It’s 1923.

Over 20 stories on the front page. Clean, dull, but there’s a lot there.


That second paragraph takes a lot of words to say what the headline says.


He was still missing in March. The paper had a clue - I'm sorry, a klew a few days later, but nothing panned out. And that was it. The story left the paper.

Nine years later:


A man named Clarence King, now a farmer, turns up in this story almost a decade later, and the ages check out.

I'd love to known Clarence's full story.


  I guess it never occurred to the obit writer to tell us what the cablegram said.

The Great Eastern laid it, but I can't find anything about the text. MAY GOD PRESERVE US or WHAT WONDERS HAS GOD WROUGHT. HAVE? HAS? HAVE GOD SOUNDS WRONG PLS ADVISE

Oh sure, those will be the guys who pay.

Quite the capitalist, that Stinnes fellow.

When World War I broke out, Stinnes secured an enormous share in the war profits which enlarged the fortunes of the great industrialists.

He was richly compensated when he was called in by Erich Ludendorff as the most competent expert to give advice, to organize the coal and the industrial production of occupied Belgium and to help to set in motion the gigantic production of war material which the German general headquarters demanded.

During the war, Stinnes extended his activities in Hamburg, and in 1916 he bought up the Woermann and the East African steamship lines. In these new undertakings, he became associated with the two greatest German shipping companies, the Hamburg-American Line and the North German Lloyd.

His Hamburg interests continued to multiply in something like geometrical progression. He purchased half a dozen landed estates in Saxony to supply timber for pit props. At Flensburg in Schleswig, he secured control of the largest Baltic shipping concern, and proceeded to build a new fleet of ships, christening one of them the “Hindenburg.”

And so on. Legacy:

In June 1920, after the German Revolution, Stinnes was elected to the Reichstag. He acted as spokesman for German industry towards trade unions and laid the foundation of today's system of cooperation between the unions and employers in Germany. The introduction of the eight-hour day is a prime example.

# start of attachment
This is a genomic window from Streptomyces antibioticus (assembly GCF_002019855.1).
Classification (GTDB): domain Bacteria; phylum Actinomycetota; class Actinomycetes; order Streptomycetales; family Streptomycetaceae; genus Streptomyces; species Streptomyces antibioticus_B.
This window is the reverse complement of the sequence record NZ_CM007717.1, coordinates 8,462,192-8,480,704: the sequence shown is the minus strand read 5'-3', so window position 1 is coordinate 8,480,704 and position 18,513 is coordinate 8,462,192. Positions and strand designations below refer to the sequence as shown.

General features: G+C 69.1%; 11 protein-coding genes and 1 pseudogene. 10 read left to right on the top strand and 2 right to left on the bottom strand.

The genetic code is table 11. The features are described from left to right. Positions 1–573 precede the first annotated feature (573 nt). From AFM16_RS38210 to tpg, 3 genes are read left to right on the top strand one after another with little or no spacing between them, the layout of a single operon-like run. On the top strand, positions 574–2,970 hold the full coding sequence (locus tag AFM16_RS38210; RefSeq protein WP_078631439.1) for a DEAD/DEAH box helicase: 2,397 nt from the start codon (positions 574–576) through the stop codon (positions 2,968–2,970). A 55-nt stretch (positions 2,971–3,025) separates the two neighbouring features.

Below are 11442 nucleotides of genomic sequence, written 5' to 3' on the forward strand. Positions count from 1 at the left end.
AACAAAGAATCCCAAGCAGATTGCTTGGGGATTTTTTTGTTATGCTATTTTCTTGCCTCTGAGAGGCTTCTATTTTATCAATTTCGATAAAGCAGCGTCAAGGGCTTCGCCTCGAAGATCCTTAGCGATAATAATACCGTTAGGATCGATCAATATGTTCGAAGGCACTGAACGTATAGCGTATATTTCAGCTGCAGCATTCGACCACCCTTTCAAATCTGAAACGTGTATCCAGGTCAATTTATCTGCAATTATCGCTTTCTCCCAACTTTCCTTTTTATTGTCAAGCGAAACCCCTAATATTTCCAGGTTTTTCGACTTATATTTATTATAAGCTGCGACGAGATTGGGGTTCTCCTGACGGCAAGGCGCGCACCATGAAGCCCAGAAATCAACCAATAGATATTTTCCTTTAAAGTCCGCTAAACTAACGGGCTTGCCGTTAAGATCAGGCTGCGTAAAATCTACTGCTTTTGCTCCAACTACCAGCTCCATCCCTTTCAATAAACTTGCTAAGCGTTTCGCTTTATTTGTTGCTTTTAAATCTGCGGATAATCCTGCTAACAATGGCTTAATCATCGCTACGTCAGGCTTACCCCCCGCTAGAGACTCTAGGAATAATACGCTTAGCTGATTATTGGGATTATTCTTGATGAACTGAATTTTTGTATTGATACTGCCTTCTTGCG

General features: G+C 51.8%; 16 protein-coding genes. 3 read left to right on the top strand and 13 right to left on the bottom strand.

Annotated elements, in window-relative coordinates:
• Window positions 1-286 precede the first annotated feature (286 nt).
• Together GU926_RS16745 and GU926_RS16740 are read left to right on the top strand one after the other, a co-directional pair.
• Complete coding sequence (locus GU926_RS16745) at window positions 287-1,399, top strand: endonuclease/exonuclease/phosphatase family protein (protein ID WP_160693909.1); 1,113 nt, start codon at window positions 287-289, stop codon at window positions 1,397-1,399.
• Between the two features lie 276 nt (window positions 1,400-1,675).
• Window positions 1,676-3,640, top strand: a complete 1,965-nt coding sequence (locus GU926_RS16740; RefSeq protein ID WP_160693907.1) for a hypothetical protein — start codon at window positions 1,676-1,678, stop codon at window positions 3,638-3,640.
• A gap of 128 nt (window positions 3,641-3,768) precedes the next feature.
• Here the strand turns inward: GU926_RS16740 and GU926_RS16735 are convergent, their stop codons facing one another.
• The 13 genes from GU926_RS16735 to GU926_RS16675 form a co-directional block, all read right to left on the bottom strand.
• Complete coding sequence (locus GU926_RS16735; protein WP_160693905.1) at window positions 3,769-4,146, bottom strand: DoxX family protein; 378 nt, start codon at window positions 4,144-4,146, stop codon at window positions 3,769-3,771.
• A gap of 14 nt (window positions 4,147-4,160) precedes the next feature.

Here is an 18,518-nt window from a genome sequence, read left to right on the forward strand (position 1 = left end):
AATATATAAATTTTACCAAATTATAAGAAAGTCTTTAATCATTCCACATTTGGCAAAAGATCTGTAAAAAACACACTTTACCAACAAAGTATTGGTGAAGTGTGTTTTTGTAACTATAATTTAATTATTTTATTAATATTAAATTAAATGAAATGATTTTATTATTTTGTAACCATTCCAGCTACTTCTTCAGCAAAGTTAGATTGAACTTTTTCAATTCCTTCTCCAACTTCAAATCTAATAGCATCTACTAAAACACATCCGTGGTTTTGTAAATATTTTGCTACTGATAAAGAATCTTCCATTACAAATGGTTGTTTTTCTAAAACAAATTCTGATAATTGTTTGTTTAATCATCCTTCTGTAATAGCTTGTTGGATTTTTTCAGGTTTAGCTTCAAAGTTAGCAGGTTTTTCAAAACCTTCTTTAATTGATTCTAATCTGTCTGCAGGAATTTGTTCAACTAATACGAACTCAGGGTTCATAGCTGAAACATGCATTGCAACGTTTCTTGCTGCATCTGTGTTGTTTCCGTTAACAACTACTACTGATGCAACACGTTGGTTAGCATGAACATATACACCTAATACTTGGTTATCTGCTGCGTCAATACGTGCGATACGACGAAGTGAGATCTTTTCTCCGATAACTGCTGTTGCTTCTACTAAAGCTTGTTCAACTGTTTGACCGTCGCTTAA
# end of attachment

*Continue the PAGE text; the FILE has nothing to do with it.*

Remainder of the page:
Stinnes died in Berlin as a result of a gall bladder operation. Although his financial empire held some 4500 companies and 3000 manufacturing plants, it collapsed within a year of his death.

I'd like to know a bit more about that, no?

Parts of his empire continued as Stinnes AG, Hugo Stinnes Schiffahrt and RWE, the second-largest energy supplier in Germany.

Which brings us right up to our present unpleasantness.


Wilton Lackaye (September 30, 1862 – August 22, 1932) was an American stage and film actor, who originated the role of Svengali (from the 1895 novel Trilby) in both stage and film.

The “Circle” may be a reference to a movie theater in Cleveland. I can’t find a movie with that name in his bio.

Bud Fisher? If so, why would he be doing this, when he was cleaning up on Mutt & Jeff?

Rather stupid flip-take, but they all were.


One of the many, many “humorous” newspaper columns. Can’t find much on Moss, aside from a few quotes.

He registered the trademark, though. Was the industry so dodgy people would swipe that right out from under him?



The editorial page is proud to offer this press release, unedited, by your government! In other news, the Department of Agriculture is in charge of roads and also, well, war.


And that’s what happened. Eventually.  But were they planning for invasion, or moving supplies around? Both, they'd probably say.




That'll do! Enjoy your midweek moments. Hooch ads await, with some Canadian examples.